I enjoyed some of the non academic bits of lessons too – my teacher G in Panama City loved playing Spanish charades which was an exercise in vocabulary, while in Boquete, Friday afternoons are free and easy and my teacher T took me out to the market to get ingredients for a snack of Pollo Ceviche!
There are usually 2 class sessions – morning and afternoon. In Boquete and Panama City, group classes only take place in the afternoons which can be a bit of a pain when planning activities as you either need to do short morning activities or leave the full-day stuff till the weekends.
Habla Ya organises activities for its students on a daily basis that range from shared meals, to cooking, salsa classes and even day tours. There’s usually a big sign up board where you can indicate your interest, which I thought was a great idea but would have benefited from being a little more organised. Some of the activities involved agencies and payment which were organised by the school, while others were meant to be student organised, which is a bit tough because not everyone knew everyone else. It was a great way to interact with students and professors from other classes though!
It also depended on the school – it didn’t seem like anyone was using the board in Boquete, but the ones in Bocas and Panama City were a lot more active. In fact, they were testing out using a whatsapp group for shared communication, so they are definitely working on it!
There are also activities that you can do outside of the school – Habla Ya works with some of their partners to offer discounts or packages along with the Spanish classes so you can earn some certifications while learning Spanish. In Bocas, popular options included taking your diving certification with Bocas Dive Center or surf lessons with Monoloco Surf School. Also possible are rock climbing certification in Boquete and Yoga classes in Panama City – more on the Habla Ya website here.
You do have your pick of accommodation options depending on how much you are willing to pay and what you want to experience.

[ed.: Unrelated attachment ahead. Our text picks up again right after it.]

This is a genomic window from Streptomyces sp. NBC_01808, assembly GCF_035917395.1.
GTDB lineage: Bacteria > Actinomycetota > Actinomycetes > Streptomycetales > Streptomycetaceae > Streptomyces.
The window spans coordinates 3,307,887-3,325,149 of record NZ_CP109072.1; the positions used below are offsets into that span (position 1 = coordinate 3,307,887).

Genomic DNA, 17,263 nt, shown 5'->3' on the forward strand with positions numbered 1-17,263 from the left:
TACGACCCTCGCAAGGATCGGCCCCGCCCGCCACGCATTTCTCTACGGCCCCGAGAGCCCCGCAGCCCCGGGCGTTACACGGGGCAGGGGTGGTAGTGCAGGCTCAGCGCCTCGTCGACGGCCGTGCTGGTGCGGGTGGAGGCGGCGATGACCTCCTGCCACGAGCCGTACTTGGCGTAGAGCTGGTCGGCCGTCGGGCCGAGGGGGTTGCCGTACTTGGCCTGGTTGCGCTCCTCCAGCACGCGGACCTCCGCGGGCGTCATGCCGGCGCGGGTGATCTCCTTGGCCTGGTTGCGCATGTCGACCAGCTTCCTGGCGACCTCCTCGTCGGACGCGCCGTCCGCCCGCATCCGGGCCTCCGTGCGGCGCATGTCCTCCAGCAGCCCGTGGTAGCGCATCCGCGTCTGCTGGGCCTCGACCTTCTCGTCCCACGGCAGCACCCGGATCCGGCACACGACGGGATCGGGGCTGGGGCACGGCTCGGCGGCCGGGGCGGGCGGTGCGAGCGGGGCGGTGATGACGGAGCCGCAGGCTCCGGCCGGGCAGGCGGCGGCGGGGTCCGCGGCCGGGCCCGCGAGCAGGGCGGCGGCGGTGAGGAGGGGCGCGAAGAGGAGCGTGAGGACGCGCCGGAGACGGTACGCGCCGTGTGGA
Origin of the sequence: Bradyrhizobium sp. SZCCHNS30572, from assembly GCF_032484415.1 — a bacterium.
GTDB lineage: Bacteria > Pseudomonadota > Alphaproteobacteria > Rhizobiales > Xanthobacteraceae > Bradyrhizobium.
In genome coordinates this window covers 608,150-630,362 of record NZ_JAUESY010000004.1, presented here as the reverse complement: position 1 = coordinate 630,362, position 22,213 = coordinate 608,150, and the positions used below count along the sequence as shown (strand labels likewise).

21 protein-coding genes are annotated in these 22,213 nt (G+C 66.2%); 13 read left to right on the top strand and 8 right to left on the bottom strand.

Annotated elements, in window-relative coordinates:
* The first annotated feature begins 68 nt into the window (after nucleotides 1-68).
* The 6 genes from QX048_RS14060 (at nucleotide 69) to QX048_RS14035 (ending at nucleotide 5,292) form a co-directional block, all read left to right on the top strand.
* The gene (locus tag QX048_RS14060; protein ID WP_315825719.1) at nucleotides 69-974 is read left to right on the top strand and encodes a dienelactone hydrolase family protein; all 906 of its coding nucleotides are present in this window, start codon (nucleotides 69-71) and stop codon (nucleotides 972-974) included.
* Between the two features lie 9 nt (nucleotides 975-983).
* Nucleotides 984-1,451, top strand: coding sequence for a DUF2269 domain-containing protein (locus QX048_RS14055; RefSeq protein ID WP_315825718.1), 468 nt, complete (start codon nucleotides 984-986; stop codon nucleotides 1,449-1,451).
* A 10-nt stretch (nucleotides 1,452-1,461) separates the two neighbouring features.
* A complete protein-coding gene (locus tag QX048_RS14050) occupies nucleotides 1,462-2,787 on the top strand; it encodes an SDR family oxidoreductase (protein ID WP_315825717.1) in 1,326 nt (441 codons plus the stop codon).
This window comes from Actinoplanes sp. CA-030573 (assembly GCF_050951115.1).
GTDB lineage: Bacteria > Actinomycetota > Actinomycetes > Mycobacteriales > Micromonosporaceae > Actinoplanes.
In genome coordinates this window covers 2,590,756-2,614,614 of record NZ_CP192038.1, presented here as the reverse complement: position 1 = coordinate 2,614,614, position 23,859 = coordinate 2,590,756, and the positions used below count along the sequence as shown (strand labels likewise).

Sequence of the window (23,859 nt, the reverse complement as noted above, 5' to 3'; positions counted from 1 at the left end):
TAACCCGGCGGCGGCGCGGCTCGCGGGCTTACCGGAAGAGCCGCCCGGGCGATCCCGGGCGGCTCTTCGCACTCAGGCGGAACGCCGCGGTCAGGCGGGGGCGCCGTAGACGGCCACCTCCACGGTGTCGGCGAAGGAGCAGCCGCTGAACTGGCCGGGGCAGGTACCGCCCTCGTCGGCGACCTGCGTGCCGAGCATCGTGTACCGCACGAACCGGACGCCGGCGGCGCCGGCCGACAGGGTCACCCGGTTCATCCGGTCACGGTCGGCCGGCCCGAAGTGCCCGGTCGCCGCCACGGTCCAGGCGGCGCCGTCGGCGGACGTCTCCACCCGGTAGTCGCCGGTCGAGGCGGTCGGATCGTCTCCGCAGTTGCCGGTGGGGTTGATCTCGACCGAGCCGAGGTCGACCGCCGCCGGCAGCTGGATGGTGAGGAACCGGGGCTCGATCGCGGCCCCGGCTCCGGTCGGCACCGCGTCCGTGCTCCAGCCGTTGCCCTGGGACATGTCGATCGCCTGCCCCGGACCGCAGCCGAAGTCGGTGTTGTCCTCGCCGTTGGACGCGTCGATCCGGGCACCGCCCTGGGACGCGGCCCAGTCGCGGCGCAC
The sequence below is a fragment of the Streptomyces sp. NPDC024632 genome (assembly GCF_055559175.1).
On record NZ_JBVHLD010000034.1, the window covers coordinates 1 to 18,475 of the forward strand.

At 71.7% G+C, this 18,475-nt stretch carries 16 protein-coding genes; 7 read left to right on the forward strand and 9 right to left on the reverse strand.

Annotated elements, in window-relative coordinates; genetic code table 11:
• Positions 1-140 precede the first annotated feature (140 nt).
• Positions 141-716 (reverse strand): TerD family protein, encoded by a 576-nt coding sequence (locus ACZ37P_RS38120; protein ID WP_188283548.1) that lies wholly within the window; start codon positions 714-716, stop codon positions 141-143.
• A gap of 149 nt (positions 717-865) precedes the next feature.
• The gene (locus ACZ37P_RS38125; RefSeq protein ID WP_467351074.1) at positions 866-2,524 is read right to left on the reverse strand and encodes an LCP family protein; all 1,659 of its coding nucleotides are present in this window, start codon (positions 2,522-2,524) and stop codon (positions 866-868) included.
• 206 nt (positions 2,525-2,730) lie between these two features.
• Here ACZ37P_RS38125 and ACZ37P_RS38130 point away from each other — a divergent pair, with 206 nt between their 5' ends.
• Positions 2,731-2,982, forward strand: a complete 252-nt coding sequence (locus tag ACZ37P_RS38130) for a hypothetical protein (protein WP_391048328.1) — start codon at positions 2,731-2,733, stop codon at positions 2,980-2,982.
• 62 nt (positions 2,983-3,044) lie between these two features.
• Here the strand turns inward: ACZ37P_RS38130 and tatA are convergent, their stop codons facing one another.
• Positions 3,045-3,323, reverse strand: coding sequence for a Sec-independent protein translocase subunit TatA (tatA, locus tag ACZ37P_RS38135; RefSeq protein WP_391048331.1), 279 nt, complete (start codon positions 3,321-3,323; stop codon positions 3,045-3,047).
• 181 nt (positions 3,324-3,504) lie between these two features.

In Boquete I opted to do a homestay, and it really is your luck in getting assigned a good host family and whether you click with them well. You fill up quite a detailed form beforehand which lets the school best match you to a host family – it’s quite important to be specific if you have any needs or wants so the school can best allocate you.
My host family had a great house which was quite modern so I was very comfortable. While it wasn’t super convenient – in Bocas and Panama City I was 2-5 minutes by walking from school, here I was about 15-20 mins walk from town down a rather quiet path – so going out at night was not very doable… Still it is the best opportunity to see how the locals might live and practice your Spanish – my family didn’t speak any English so it forced me to use all the Spanish I had for communication.
In Panama City I stayed at a hostel called Panama House, which was nice as well because I got to interact with people outside of class and school, and also because it was super conveniently located with across the road from school, so it was very convenient.
THE FINAL OUTCOME
I really did enjoy my Spanish lessons with Habla Ya – I thought they were a pretty good school and they definitely helped polish up my Spanish – before that I had some intermittent Memrise/Duolingo app usage and whatever I picked up from muddling my way through Colombia and Ecuador in 2 months. 3 weeks of lessons will only take you so far though, the challenge comes after that in trying to use and maintain a certain level of aptitude!
Thanks again to Habla Ya for the opportunity to work with them – if you’d like to know anything more, drop a comment or an email and I’ll be happy to get back to you. Habla Ya sponsored my lessons and some of the transport, tours and activities that I took part in during my 3 weeks with them. They are always looking for people to work with, so drop them a note if you are keen!